Apple (NASDAQ:AAPL) supplier stocks are expected to take a massive hit this earnings season thanks to Cupertino's declining iPhone sales. Some of the most prominent Apple suppliers have already raised a white flag, warning investors well in advance that their December-quarter performance will not be as strong as they had originally anticipated.

Qorvo (NASDAQ:QRVO) was one of the first Apple suppliers to issue a warning in mid-November, making it clear that weak demand for flagship smartphones will affect its fiscal third-quarter performance. That wasn't surprising, as Apple supplied more than a third of the chipmaker's revenue last fiscal year. But there's a chance of Qorvo surprising investors with a sunny forecast when it releases its official fiscal third-quarter results on Feb. 7. Here's why.

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Looking beyond the expectations

Qorvo expects third-quarter earnings of $1.70 per share on revenue between $800 million and $840 million. The company was originally looking for $1.95 in earnings on revenue between $880 million and $900 million when it released its fiscal second-quarter results on Oct. 31 but had to quickly scale those expectations down to account for Apple's troubles.

At the mid-point of Qorvo's current expectations, its sales will drop around 3% year over year, and earnings will increase by a penny as compared to the prior-year period. That's not a big drop given Qorvo's substantial reliance on Apple's iPhones. In fact, Apple's iPhone revenue was down nearly 15% year over year during the December quarter because of weak demand from China, so it wouldn't have been surprising to see Qorvo taking a bigger hit.

However, the fact that Qorvo has been aggressively looking to diversify its revenue stream will help it mitigate the Apple-driven weakness to some extent. The chipmaker's infrastructure and defense products (IDP) business was up 15% annually during the last reported quarter and produced nearly a fourth of the total revenue.

According to Qorvo's latest update, the IDP business is "tracking within the range of its prior expectations," which makes it clear that the smartphone industry's weakness is having no impact on this segment. That's because Qorvo's IDP business houses growth-oriented verticals such as automotive connectivity, wearables, and connectivity solutions for 5G infrastructure.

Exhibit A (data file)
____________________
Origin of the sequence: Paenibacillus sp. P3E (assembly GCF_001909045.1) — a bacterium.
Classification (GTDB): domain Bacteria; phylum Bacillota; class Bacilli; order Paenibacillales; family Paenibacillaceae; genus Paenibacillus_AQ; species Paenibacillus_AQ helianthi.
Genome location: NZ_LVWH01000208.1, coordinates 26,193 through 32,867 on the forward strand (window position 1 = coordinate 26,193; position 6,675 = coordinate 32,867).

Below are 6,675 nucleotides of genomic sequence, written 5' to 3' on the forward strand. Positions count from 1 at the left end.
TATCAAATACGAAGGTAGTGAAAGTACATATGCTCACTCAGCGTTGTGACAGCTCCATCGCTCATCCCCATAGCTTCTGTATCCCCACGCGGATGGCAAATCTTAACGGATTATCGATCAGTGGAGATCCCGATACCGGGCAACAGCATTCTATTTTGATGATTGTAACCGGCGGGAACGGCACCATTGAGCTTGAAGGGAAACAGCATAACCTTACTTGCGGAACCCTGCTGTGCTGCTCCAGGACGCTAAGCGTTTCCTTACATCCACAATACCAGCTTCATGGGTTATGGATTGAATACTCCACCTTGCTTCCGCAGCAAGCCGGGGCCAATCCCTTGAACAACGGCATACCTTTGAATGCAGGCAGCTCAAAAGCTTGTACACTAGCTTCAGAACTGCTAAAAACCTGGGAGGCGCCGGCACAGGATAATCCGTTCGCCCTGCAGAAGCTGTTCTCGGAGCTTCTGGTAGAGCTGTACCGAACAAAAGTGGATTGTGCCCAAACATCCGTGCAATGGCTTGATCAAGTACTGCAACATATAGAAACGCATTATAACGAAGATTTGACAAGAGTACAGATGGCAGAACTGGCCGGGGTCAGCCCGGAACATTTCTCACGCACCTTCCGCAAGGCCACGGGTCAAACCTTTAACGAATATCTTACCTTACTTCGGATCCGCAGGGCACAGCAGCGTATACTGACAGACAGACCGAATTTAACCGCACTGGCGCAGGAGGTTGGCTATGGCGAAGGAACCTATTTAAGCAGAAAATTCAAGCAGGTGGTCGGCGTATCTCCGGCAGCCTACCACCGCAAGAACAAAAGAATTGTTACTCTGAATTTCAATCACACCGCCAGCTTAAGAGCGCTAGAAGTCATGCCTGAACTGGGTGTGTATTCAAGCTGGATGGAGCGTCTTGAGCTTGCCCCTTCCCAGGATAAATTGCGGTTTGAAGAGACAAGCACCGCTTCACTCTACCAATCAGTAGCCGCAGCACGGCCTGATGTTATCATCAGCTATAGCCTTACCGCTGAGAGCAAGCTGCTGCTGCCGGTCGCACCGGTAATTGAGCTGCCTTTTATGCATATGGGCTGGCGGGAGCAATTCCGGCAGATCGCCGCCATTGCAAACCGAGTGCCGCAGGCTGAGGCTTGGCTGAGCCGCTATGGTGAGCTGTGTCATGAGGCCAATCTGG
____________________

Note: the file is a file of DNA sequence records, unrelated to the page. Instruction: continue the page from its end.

All these markets hold massive long-term potential, and more importantly, Qorvo is in a nice position to cash in. It is a leader in gallium nitride (GaN), which will play an important role in the expansion of 5G network infrastructure. It is also engaging with "multiple automotive OEMs in worldwide field trials," which could open up another big opportunity given the pace of growth of the automotive chip market.

These opportunities are probably the reason why Qorvo doesn't expect a major sequential drop in its revenue during the January-to-March period (its fourth quarter of fiscal 2019). In the company's mid-November update on its fiscal third-quarter outlook, management forecast its fiscal fourth-quarter revenue to decline less than 10% sequentially, putting its revenue for the period at an estimated $738 million.

Notably, $738 million in revenue for the March quarter implies an 11% increase over the prior-year period's top line, which would be a solid achievement on the company's part given that supply chain reports indicate Apple's iPhone unit sales could dreap nearly 20% year over year over the same timeframe.

Another potential catalyst

Apple seems to have finally realized that it needs to do something to boost sales in the wake of stiff competition from the likes of Huawei. Cupertino's rivals have been launching capable flagship phones at lower prices, stealing the former's thunder in the process.

That's probably why Tim Cook has now decided to cut iPhone prices in the international markets, where the devices have become pricier thanks to a strong U.S. dollar. This would be only the second time that Apple cut iPhone prices since the device debuted in 2007, and such a move could boost sales in key markets such as China and India, where premium pricing is hurting the company's market share and shipments.

That would be great news for Qorvo's mobile business, which still supplies three-fourths of the company's total revenue, and would potentially allow the company to surprise investors with an upbeat outlook.

Harsh Chauhan has no position in any of the stocks mentioned. The Motley Fool owns shares of and recommends Apple. The Motley Fool has the following options: long January 2020 $150 calls on Apple and short January 2020 $155 calls on Apple. The Motley Fool has a disclosure policy.